Cabinet minister says Ottawa plans to spend more than $25 billion over 12 years for ‘green infrastructure’ projects
Ralph Goodale, the only Liberal MP from Saskatchewan, says it’s time for the provinces to get more serious about managing the country’s fresh water resources.
Speaking Aug. 13 to delegates at the International Commission on Irrigation and Drainage conference in Saskatoon, Goodale said water management experts and provincial decision makers need to work together to invest in “up-front … water development and infrastructure” projects that will mitigate the impacts of drought and flooding.
Extreme drought and floods are expected to become more common as global climate patterns continue to change, he said.
Saskatchewan needs a forward-looking water management strategy that allows for economic and social growth, both in agriculture and beyond.
“There are those who still don’t believe that climate change is real, or that human behaviour has anything to do with it, or that our Canadian portion of the problem is big enough to prompt significant action here,” Goodale said.
“But consider this: under the Disaster Financial Assistance Arrangement which the Government of Canada has in place with all Canadian provinces and territories, we have spent more in the last five or six years cleaning up the wildfire and flooding consequences of climate change than we spent in the entire previous history of this program stretching back to 1970.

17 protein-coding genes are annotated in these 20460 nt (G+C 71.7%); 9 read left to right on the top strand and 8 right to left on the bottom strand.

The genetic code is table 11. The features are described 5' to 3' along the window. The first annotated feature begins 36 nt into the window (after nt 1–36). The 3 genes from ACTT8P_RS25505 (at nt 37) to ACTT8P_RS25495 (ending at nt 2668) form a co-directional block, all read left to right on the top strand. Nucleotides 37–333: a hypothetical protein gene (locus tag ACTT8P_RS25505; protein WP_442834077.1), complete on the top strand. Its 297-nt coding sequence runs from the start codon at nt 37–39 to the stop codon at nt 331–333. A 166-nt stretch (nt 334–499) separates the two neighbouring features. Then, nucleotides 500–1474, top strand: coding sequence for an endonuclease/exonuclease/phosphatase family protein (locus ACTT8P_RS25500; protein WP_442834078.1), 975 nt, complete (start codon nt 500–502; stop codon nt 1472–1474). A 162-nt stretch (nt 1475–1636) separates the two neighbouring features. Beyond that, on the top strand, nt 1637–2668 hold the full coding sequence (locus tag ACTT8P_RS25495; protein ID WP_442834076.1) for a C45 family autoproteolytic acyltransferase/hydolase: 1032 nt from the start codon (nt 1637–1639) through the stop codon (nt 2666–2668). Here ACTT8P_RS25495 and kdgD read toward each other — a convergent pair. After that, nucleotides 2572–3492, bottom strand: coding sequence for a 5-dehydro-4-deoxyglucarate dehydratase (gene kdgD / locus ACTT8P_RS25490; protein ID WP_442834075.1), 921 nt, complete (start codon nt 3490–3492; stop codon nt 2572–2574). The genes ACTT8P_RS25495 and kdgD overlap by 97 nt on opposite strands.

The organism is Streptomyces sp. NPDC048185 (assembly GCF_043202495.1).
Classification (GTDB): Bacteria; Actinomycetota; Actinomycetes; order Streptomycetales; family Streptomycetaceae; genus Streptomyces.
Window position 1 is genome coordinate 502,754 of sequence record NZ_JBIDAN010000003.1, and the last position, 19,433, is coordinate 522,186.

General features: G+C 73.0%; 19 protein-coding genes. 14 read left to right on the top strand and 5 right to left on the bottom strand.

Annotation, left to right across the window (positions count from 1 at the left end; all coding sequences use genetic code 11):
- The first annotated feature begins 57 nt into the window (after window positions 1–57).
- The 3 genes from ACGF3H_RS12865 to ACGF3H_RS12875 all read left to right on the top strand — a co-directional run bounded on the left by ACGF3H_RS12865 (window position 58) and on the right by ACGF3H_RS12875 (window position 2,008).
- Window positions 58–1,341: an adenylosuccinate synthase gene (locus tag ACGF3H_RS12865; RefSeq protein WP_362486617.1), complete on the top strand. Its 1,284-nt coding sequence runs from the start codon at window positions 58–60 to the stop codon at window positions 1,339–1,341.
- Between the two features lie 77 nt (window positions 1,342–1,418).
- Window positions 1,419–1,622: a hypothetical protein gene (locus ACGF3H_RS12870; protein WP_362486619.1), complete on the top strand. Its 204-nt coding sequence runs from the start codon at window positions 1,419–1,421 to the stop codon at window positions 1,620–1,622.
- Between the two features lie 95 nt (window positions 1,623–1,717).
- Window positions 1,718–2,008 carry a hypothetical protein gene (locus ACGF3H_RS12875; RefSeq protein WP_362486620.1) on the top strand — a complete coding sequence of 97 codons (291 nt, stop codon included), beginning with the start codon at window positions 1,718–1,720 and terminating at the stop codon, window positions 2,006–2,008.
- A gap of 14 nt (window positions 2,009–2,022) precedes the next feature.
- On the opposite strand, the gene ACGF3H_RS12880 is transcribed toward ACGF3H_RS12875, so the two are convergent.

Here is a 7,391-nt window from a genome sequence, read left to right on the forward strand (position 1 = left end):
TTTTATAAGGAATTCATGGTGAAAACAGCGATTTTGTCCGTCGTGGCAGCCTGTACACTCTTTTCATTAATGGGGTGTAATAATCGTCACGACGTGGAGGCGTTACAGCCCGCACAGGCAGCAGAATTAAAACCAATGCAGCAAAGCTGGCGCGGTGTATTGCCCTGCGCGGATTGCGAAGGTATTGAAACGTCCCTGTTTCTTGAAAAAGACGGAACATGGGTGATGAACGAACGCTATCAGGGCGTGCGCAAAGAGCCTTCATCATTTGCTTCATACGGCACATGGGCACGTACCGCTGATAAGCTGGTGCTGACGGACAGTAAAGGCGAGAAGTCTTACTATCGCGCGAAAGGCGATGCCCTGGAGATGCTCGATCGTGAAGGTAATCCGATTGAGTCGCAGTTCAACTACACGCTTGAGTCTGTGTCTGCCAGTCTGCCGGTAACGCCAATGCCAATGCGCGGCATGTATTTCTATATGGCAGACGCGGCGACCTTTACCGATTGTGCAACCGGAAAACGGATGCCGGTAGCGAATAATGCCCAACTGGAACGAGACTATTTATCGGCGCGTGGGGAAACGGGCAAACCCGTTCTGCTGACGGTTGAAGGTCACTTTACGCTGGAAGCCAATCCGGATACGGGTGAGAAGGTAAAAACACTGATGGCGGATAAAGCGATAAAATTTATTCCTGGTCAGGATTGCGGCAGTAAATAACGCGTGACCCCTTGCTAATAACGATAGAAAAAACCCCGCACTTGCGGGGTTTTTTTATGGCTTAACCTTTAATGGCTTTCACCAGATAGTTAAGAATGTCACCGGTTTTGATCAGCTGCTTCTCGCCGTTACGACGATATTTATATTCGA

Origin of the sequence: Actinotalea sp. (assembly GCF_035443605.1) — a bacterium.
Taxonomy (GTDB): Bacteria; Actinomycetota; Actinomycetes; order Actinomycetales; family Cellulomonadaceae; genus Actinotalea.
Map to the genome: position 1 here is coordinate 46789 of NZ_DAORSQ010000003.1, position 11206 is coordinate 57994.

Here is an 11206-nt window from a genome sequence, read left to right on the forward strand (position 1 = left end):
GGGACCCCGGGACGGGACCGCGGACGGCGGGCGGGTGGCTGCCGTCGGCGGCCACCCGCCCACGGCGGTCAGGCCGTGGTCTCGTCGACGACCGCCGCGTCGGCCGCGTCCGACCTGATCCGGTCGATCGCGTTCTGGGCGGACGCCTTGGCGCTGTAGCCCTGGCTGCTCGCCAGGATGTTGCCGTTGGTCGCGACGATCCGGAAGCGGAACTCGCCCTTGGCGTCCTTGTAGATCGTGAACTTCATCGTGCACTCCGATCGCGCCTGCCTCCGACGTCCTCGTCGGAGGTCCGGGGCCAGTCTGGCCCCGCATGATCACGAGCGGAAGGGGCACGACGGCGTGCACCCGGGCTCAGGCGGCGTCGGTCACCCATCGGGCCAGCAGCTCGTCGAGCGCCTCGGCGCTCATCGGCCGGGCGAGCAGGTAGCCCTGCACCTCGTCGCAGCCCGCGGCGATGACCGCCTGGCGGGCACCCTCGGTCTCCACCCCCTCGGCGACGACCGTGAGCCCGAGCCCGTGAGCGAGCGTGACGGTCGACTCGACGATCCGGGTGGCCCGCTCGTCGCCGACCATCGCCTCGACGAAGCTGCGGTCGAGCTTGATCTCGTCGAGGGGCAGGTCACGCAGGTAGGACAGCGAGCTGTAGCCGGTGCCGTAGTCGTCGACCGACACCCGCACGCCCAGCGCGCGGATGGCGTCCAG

“Going forward, the annual flood and fire losses, we are told by the auditor general, will run in the order of a billion dollars each year. So, it’s only smart to try to get ahead of that curve.”
Goodale said political decision makers need to come up with a plan that ties together “major (existing) projects on the scale of Gardiner Dam and landscape management initiatives (that) preserve and restore … natural wetlands that hold water and mitigate flood risks.”
To that end, Ottawa has earmarked more than $25 billion over 12 years for “green infrastructure” projects, he said.
Of that amount, $5 billion is already flowing to community water and waste-water projects and public transit initiatives.
Another $9 billion will be transferred to provinces and territories to address regional priorities.
The federal government will also administer a national fund of $2 billion dedicated specifically for disaster mitigation and adaptation projects across Canada.
Projects that qualify were described as major transformational projects, selected on the basis of need and merit.
“In other words, we’re looking for the best big infrastructure ideas to make provinces like Saskatchewan and industries like agriculture truly more resilient and less vulnerable to the consequences of climate change,” he said.
“Water lies at the heart of this ambition.”
Goodale referred to the Gardiner Dam, which opened 51 years ago, as a visionary project that transformed agriculture in Saskatchewan and improved the quality of life for provincial residents.
The reservoir supplies safe, fresh water to more than 60 percent of Saskatchewan’s population, provides a reliable source of hydro-electrical power and protects the province against the impacts of flooding and drought.
It also laid the table for an expanded irrigation industry in Saskatchewan, leading to improved agricultural production, rural diversification and value-added growth.
Yet the province is making practical use of only a “tiny fraction of the potential offered by the South Saskatchewan River,” he said.
Goodale also took a swipe at the former Conservative government led by Stephen Harper, which eliminated the Prairie Farm Rehabilitation Administration in 2012.
The Regina MP called the decision to scrap the PFRA “myopic” because it came at a time in history when residents of the Canadian Prairies are facing “serious soil and water issues.”